CryoTEMPO-EOLIS Gridded Product & RGI: Comparing Elevation Changes of Surging and Non-Surging Glaciers in Svalbard

Introduction

This example retrieves CryoTEMPO-EOLIS Gridded Product data over 12 years using the RGI v7.0 glacier boundary definitions, and analyses the elevation changes for different surge-type glaciers across Svalbard.

For details on environment and Specklia client setup, please see Environment Setup.

Query RGI polygons

Firstly, let’s use Specklia to retrieve the RGI polygons for glaciers in Svalbard.

[2]:
svalbard_polygon = shapely.Polygon(([3.9, 79.88], [28.6, 80.97], [28.6, 77.03], [14.57, 75.51], [3.9, 79.88]))

available_datasets = client.list_datasets()
rgiv7_dataset = available_datasets[available_datasets['dataset_name'] == 'RGIv7 Glaciers'].iloc[0]
rgi_data, rgi_data_sources = client.query_dataset(
    dataset_id=rgiv7_dataset['dataset_id'],
    epsg4326_polygon=svalbard_polygon,
    min_datetime=rgiv7_dataset['min_timestamp'] - Timedelta(seconds=1),
    max_datetime=rgiv7_dataset['max_timestamp'] + Timedelta(seconds=1))

The RGI dataset provides a surge_type attribute categorising each glacier based on evidence of surging. Surging is typically short-lived events where a glacier moves many times its normal rate.

From the RGI v7.0 user guide we get the surge_type definitions:

[3]:
surge_type_definitions = {0: 'No evidence', 1: 'Possible', 2: 'Probable', 3: 'Observed', 9: 'Not assigned'}

We can now plot the glacier boundaries on a map and colour code them by surge-type to see where they are.

[4]:
fig, ax = plt.subplots(figsize=(10, 10))
legend_elements = []
glacier_polygons = {}
for i, (surge_id, surge_type) in enumerate(surge_type_definitions.items()):
    # we use a simplified version of the RGI polygons, which has a reduced number of vertices
    polygons_for_surge_type = gpd.GeoSeries(
        rgi_data[rgi_data.surge_type == surge_id]['simplified_polygons_t200'], crs=rgi_data.crs)

    if not polygons_for_surge_type.empty:
        glacier_polygons[surge_type] = polygons_for_surge_type

        color = cm.CMRmap((i + 1) / (len(surge_type_definitions)))
        polygons_for_surge_type.to_crs(nps_epsg_code).plot(ax=ax, facecolor=color, edgecolor=color, alpha=0.5)
        legend_elements.append(Patch(facecolor=color, edgecolor=color,
                                    label=surge_type + f' ({len(polygons_for_surge_type)})',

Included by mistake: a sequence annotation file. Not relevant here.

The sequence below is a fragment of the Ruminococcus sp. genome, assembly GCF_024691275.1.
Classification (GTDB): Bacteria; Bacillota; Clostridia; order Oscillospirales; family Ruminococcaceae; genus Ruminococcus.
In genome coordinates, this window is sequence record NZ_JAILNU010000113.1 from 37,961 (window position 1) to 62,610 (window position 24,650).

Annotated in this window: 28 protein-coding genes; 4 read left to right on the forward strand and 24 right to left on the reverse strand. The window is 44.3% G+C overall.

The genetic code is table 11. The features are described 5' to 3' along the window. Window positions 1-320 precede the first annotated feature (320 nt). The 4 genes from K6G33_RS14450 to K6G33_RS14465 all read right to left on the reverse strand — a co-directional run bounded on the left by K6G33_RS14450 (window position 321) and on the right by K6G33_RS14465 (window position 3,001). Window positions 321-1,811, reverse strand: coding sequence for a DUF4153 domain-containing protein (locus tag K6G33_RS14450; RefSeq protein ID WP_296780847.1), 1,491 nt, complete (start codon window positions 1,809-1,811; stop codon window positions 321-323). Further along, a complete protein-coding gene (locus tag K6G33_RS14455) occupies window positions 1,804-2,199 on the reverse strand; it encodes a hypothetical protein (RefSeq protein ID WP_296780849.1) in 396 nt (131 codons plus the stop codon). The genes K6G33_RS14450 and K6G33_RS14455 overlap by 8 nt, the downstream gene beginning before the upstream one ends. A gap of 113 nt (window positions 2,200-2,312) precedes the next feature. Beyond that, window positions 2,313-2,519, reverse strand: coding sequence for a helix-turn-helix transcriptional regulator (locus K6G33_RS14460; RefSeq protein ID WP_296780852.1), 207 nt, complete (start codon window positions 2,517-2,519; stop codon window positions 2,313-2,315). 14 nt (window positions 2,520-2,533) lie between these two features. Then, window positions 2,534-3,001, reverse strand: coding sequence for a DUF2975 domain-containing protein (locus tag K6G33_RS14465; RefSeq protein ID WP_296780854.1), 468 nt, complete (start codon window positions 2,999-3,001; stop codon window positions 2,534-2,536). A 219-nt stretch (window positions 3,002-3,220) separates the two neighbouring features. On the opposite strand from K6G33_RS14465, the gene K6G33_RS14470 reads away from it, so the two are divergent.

alpha=0.5))
ax.set_xlabel('x [m]')
ax.set_ylabel('y [m]')
ax.legend(handles=legend_elements, loc='upper right', title='Surge type (count)')
ctx.add_basemap(ax, source=ctx.providers.GeoportailFrance.orthos, crs=nps_epsg_code, zoom=6)
plt.show()
../_images/example_notebooks_eolis_svalbard_timeseries_8_0.png

Query data for each surge-type category

Now that we have the glacier boundary definitions for each surge-type we can query the CryoTEMPO-EOLIS gridded dataset.

[5]:
svalbard_eolis_data = {}
svalbard_data_sources = {}

dataset_name = 'CryoTEMPO-EOLIS Gridded Product'
gridded_product_dataset = available_datasets[
    available_datasets['dataset_name'] == dataset_name].iloc[0]

for surge_id, surge_type in surge_type_definitions.items():
    if surge_type not in glacier_polygons:
        print(f'No data to query as there are no glaciers of surge type: {surge_type}, skipping..')
        continue
    query_polygon = glacier_polygons[surge_type].unary_union

    query_start_time = perf_counter()
    svalbard_eolis_data[surge_type], svalbard_data_sources[surge_type] = client.query_dataset(
        dataset_id=gridded_product_dataset['dataset_id'],
        epsg4326_polygon=query_polygon,
        min_datetime=datetime(2011, 1, 1),
        max_datetime=datetime(2023, 11, 1),
        columns_to_return=['timestamp', 'elevation', 'uncertainty'])

    print(f'Query of glaciers of surge type: {surge_type} complete in '
          f'{perf_counter()-query_start_time:.2f} seconds, '
          f'{len(svalbard_eolis_data[surge_type])} points returned, '
          f'drawn from {len(svalbard_data_sources[surge_type])} original sources.')
Query of glaciers of surge type: No evidence complete in 19.23 seconds, 528076 points returned, drawn from 154 original sources.
Query of glaciers of surge type: Possible complete in 9.12 seconds, 84104 points returned, drawn from 154 original sources.
Query of glaciers of surge type: Probable complete in 6.69 seconds, 75051 points returned, drawn from 154 original sources.
Query of glaciers of surge type: Observed complete in 11.23 seconds, 417317 points returned, drawn from 154 original sources.
No data to query as there are no glaciers of surge type: Not assigned, skipping..

Compare elevation change time series per surge-type

From the Gridded Product documentation, we know that it is generated at a monthly temporal resolution.

We can now construct a monthly cumulative elevation change timeseries for glaciers of each surge-type.

[6]:
def calculate_time_series(gridded_product_data: gpd.GeoDataFrame) -> Tuple[NDArray, NDArray, List[int]]:
    """
    Calculate a weighted average elevation change per month and associated errors.

    Weights are assigned using the CryoTEMPO-EOLIS gridded product uncertainty.

    Parameters
    ----------
    gridded_product_data : gpd.GeoDataFrame
        CryoTEMPO-EOLIS gridded product data.

    Returns
    -------
    Tuple[NDArray, NDArray, List[int]]
        Weighted average elevation change elevation change per month, error on weighted average,
        and dates of each timestep.
    """
    unique_timestamps = sorted(gridded_product_data.timestamp.unique())

    # elevation change is in reference to first gridded product
    reference_dem = gridded_product_data[gridded_product_data.timestamp == unique_timestamps[0]]